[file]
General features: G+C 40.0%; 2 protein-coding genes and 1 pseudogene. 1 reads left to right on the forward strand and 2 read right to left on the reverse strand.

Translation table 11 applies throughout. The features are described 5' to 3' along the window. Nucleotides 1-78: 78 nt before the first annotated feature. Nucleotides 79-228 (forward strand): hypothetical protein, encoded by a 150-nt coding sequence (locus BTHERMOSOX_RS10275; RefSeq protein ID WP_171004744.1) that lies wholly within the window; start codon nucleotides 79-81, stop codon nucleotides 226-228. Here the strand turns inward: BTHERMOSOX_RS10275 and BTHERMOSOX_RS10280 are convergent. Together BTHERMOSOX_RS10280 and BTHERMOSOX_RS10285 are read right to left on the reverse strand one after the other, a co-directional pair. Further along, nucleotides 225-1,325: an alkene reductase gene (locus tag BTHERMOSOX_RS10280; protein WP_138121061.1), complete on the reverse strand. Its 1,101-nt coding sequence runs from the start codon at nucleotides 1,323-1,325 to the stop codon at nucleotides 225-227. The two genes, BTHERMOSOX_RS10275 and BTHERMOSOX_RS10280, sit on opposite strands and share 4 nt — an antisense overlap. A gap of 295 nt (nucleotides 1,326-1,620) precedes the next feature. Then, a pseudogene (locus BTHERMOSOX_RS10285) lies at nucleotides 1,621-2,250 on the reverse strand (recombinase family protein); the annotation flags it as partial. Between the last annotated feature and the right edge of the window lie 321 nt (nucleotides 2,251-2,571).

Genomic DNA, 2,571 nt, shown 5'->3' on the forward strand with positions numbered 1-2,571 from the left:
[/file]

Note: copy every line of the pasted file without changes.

General features: G+C 40.0%; 2 protein-coding genes and 1 pseudogene. 1 reads left to right on the forward strand and 2 read right to left on the reverse strand.

Translation table 11 applies throughout. The features are described 5' to 3' along the window. Nucleotides 1-78: 78 nt before the first annotated feature. Nucleotides 79-228 (forward strand): hypothetical protein, encoded by a 150-nt coding sequence (locus BTHERMOSOX_RS10275; RefSeq protein ID WP_171004744.1) that lies wholly within the window; start codon nucleotides 79-81, stop codon nucleotides 226-228. Here the strand turns inward: BTHERMOSOX_RS10275 and BTHERMOSOX_RS10280 are convergent. Together BTHERMOSOX_RS10280 and BTHERMOSOX_RS10285 are read right to left on the reverse strand one after the other, a co-directional pair. Further along, nucleotides 225-1,325: an alkene reductase gene (locus tag BTHERMOSOX_RS10280; protein WP_138121061.1), complete on the reverse strand. Its 1,101-nt coding sequence runs from the start codon at nucleotides 1,323-1,325 to the stop codon at nucleotides 225-227. The two genes, BTHERMOSOX_RS10275 and BTHERMOSOX_RS10280, sit on opposite strands and share 4 nt — an antisense overlap. A gap of 295 nt (nucleotides 1,326-1,620) precedes the next feature. Then, a pseudogene (locus BTHERMOSOX_RS10285) lies at nucleotides 1,621-2,250 on the reverse strand (recombinase family protein); the annotation flags it as partial. Between the last annotated feature and the right edge of the window lie 321 nt (nucleotides 2,251-2,571).

Genomic DNA, 2,571 nt, shown 5'->3' on the forward strand with positions numbered 1-2,571 from the left: